Amanda Goodall


On her book Socrates in the Boardroom: Why Research Universities Should Be Led by Top Scholars

Cover Interview of December 29, 2009

A close-up

Why do experts make better leaders?

I interviewed twenty-six presidents and deans in universities in the US and UK, including Amy Gutmann at U Penn, Lawrence Summers and Derek Bok, former Harvard presidents, David Skorton at Cornell, John Hood at Oxford, Patrick Harker at the Wharton School, and others.

Four reasons why top scholars should lead research universities emerged from these interviews.

First, a president who is a distinguished scholar will have a better understanding of the core business of a university, that of research and teaching.  This is central to the idea of “expert leadership,” that in organizations where the core business relies on expert knowledge the leader must first be an outstanding expert in the relevant area of business.  This challenges the ideas of managerialism that would appear to promote management skills above expert knowledge.  Arguably, top scholars, engineers or lawyers must also have management and leadership skills, and in my dataset of 400, almost all the leaders had progressed through managerial hierarchies in their institutions prior to the top job.

A second explanation raised by interviewees, one that again relates to expert knowledge, is that a scholar-leader will likely demand higher academic standards.  Arguably, it is leaders who should set the standards in any organization.  This message is articulated by a dean in one of my interviews: “leaders are the final arbiters of quality.  Therefore it is right to expect the standard bearer to first bear the standard.”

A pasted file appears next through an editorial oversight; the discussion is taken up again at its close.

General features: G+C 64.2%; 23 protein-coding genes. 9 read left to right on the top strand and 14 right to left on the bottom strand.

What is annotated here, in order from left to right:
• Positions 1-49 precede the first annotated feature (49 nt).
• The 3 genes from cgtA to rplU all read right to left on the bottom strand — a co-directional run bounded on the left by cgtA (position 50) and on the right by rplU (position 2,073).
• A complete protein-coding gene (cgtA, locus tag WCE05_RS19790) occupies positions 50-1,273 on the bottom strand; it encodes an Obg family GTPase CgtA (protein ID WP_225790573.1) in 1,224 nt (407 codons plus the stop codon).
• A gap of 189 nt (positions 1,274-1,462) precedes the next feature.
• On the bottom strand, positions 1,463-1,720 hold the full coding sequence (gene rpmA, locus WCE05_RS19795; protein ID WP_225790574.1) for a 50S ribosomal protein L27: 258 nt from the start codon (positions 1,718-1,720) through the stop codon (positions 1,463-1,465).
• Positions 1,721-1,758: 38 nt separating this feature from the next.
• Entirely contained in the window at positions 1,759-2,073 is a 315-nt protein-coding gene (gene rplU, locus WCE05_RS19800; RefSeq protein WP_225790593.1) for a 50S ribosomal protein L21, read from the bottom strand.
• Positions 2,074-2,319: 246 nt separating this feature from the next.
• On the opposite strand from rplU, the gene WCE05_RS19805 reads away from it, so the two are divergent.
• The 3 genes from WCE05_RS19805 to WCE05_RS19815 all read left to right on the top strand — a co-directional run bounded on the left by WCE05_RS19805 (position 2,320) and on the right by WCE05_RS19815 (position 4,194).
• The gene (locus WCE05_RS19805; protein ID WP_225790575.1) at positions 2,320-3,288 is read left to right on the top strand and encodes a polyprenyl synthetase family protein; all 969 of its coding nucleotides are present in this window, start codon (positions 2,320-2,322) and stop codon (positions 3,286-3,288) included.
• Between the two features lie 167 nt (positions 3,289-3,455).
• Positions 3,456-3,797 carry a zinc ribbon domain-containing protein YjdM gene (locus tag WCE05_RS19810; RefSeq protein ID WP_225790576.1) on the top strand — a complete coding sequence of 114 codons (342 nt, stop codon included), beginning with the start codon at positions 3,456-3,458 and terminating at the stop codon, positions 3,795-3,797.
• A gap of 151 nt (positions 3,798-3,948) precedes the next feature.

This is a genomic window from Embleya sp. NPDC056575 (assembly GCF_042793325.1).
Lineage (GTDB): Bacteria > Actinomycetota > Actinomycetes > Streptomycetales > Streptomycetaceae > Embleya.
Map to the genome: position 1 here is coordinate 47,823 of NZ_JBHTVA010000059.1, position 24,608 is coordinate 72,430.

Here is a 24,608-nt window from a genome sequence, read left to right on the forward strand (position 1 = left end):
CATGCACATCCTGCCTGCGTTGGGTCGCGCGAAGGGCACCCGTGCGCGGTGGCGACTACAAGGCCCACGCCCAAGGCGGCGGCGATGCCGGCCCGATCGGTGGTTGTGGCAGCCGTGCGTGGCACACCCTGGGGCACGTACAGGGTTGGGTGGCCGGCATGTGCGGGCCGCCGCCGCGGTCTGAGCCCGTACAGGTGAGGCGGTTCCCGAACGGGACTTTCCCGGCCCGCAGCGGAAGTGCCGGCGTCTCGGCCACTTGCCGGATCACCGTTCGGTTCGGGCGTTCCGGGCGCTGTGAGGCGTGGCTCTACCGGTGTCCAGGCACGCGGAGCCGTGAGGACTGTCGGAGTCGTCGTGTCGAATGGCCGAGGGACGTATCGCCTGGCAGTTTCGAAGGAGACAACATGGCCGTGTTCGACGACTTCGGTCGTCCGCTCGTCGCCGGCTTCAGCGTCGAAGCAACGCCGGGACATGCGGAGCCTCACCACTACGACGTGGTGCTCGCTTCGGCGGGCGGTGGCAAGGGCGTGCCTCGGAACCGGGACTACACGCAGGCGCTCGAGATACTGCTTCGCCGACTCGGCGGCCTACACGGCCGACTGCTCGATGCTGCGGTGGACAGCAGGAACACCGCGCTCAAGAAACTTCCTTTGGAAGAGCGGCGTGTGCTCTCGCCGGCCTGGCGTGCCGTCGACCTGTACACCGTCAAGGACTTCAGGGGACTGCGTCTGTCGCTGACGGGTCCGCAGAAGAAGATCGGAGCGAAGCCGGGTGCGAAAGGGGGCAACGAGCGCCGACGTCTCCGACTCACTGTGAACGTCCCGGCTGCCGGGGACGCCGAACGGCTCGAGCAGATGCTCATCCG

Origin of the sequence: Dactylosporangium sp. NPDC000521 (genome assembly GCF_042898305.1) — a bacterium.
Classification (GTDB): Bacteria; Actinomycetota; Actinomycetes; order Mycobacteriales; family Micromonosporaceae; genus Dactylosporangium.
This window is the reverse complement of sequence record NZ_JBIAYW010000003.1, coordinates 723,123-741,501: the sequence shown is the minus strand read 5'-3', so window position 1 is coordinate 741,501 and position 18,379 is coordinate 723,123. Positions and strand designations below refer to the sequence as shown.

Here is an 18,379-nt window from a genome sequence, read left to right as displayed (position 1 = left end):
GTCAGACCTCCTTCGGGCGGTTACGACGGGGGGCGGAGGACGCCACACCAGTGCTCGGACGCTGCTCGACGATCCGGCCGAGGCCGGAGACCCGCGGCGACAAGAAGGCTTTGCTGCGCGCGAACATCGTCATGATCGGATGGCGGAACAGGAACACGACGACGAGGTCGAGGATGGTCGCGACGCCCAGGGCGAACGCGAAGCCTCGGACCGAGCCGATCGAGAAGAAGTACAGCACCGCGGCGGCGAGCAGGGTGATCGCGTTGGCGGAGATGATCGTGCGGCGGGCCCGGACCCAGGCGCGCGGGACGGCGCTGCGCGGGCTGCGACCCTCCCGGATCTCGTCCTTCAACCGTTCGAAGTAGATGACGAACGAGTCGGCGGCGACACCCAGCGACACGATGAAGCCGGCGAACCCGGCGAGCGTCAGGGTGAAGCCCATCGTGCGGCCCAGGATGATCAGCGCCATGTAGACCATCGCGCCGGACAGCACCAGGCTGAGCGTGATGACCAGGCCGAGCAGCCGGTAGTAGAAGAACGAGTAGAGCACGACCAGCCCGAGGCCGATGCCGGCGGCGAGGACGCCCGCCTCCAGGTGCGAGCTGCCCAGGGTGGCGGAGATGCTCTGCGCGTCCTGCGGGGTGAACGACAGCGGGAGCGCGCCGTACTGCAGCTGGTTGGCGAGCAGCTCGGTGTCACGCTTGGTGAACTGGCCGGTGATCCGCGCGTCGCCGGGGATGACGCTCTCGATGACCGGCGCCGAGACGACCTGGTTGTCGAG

Top scholars send out important signals to a number of audiences.  That was the third explanation from interviewees.  They signal a university’s priorities, act as a beacon when hiring other outstanding academics, and, it was argued, are attractive to students and donors.

Finally, it was suggested that scholars are more credible leaders.  A president who is a researcher will gain greater respect from academic colleagues and appear more legitimate.  Legitimacy extends a leader’s power and influence.

So if the board of a research university wants to improve its performance in what I consider is the “core business” of research and teaching, then they should hire great scholars as leaders.  And, as discussed in chapter 7, this is also relevant to heads in law and accounting firms, in R&D, management consultancies and architecture practices, and the creative industries.